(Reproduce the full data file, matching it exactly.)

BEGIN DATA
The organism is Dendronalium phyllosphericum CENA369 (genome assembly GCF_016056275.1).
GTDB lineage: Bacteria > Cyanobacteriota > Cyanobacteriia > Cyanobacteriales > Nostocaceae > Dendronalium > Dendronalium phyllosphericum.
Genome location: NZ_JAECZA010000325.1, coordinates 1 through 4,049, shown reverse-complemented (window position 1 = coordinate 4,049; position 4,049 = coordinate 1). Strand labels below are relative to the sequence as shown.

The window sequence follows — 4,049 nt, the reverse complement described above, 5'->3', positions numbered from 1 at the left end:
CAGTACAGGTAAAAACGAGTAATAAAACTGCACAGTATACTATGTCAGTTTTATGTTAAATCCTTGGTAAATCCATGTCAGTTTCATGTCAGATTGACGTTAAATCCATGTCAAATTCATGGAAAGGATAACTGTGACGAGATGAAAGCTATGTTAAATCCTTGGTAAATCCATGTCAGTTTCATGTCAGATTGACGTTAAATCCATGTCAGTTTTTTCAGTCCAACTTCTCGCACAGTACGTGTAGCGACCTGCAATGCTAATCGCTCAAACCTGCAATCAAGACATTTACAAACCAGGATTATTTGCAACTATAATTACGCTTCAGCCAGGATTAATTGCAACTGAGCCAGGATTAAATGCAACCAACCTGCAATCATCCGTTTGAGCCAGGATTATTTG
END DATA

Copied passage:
The organism is Dendronalium phyllosphericum CENA369 (genome assembly GCF_016056275.1).
GTDB lineage: Bacteria > Cyanobacteriota > Cyanobacteriia > Cyanobacteriales > Nostocaceae > Dendronalium > Dendronalium phyllosphericum.
Genome location: NZ_JAECZA010000325.1, coordinates 1 through 4,049, shown reverse-complemented (window position 1 = coordinate 4,049; position 4,049 = coordinate 1). Strand labels below are relative to the sequence as shown.

The window sequence follows — 4,049 nt, the reverse complement described above, 5'->3', positions numbered from 1 at the left end:
CAGTACAGGTAAAAACGAGTAATAAAACTGCACAGTATACTATGTCAGTTTTATGTTAAATCCTTGGTAAATCCATGTCAGTTTCATGTCAGATTGACGTTAAATCCATGTCAAATTCATGGAAAGGATAACTGTGACGAGATGAAAGCTATGTTAAATCCTTGGTAAATCCATGTCAGTTTCATGTCAGATTGACGTTAAATCCATGTCAGTTTTTTCAGTCCAACTTCTCGCACAGTACGTGTAGCGACCTGCAATGCTAATCGCTCAAACCTGCAATCAAGACATTTACAAACCAGGATTATTTGCAACTATAATTACGCTTCAGCCAGGATTAATTGCAACTGAGCCAGGATTAAATGCAACCAACCTGCAATCATCCGTTTGAGCCAGGATTATTTG